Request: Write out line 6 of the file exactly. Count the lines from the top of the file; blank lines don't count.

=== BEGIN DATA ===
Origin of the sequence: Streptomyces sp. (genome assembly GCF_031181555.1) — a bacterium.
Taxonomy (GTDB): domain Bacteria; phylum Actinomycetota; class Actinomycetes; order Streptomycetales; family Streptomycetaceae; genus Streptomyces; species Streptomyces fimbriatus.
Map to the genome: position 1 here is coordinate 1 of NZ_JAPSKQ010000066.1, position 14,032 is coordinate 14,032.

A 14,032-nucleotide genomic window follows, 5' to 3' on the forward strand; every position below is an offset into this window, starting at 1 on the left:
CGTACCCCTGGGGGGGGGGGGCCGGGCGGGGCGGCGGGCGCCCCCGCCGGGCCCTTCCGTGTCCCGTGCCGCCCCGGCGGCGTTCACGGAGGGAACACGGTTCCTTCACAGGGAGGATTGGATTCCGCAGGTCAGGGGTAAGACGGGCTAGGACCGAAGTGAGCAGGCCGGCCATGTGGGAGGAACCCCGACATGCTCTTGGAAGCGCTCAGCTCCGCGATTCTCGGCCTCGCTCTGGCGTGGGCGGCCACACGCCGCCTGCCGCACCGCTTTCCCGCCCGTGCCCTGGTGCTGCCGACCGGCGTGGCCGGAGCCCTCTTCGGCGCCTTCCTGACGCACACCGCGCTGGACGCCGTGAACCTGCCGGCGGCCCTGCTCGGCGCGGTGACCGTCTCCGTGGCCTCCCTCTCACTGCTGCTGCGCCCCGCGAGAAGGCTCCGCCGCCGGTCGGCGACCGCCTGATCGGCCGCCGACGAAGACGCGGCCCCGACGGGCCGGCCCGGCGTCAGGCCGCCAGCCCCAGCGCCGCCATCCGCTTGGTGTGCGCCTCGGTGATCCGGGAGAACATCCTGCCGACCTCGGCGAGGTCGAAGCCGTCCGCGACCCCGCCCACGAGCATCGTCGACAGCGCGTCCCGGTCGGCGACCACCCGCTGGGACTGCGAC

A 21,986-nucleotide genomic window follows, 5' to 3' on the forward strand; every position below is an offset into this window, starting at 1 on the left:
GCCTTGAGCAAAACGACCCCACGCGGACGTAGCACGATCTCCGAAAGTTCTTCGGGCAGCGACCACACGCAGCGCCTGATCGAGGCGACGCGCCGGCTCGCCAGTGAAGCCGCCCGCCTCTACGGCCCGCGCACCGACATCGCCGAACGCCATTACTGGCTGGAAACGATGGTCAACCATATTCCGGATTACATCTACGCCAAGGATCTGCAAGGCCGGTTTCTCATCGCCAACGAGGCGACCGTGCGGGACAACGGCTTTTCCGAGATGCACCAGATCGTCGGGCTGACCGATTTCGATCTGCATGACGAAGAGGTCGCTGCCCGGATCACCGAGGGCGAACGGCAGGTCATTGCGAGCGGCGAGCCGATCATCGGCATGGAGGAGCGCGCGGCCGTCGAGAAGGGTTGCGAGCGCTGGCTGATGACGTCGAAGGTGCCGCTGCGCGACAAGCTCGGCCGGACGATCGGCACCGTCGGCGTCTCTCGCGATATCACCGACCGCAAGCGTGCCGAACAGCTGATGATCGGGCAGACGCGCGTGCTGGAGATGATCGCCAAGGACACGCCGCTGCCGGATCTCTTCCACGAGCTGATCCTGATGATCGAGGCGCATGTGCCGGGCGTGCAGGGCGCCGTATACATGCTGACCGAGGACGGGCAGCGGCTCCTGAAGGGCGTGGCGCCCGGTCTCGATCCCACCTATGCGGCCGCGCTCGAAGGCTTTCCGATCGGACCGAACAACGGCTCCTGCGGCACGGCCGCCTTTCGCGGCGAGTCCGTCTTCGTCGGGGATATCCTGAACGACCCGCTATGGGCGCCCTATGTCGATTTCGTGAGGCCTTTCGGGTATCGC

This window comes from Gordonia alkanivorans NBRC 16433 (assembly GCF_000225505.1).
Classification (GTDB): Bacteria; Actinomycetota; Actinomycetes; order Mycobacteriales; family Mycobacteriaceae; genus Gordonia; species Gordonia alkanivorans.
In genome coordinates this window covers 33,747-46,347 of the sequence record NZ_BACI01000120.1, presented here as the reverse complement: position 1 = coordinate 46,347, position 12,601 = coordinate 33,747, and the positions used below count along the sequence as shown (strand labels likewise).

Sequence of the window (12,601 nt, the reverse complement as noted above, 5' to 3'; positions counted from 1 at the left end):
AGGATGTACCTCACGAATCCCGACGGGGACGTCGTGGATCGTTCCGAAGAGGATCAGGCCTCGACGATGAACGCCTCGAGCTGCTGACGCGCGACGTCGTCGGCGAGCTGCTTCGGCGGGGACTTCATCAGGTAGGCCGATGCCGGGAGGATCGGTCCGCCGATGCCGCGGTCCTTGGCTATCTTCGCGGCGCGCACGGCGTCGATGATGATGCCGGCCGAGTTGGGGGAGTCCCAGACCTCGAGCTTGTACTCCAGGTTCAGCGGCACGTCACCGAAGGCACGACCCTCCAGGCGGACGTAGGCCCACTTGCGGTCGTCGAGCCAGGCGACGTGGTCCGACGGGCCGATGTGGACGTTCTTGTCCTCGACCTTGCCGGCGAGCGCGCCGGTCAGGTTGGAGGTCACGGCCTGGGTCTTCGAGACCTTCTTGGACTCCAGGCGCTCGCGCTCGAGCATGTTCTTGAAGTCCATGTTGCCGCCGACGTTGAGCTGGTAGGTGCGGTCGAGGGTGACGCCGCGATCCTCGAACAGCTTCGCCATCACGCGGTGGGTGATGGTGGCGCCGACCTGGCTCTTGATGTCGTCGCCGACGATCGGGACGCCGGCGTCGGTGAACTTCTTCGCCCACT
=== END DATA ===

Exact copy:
A 21,986-nucleotide genomic window follows, 5' to 3' on the forward strand; every position below is an offset into this window, starting at 1 on the left: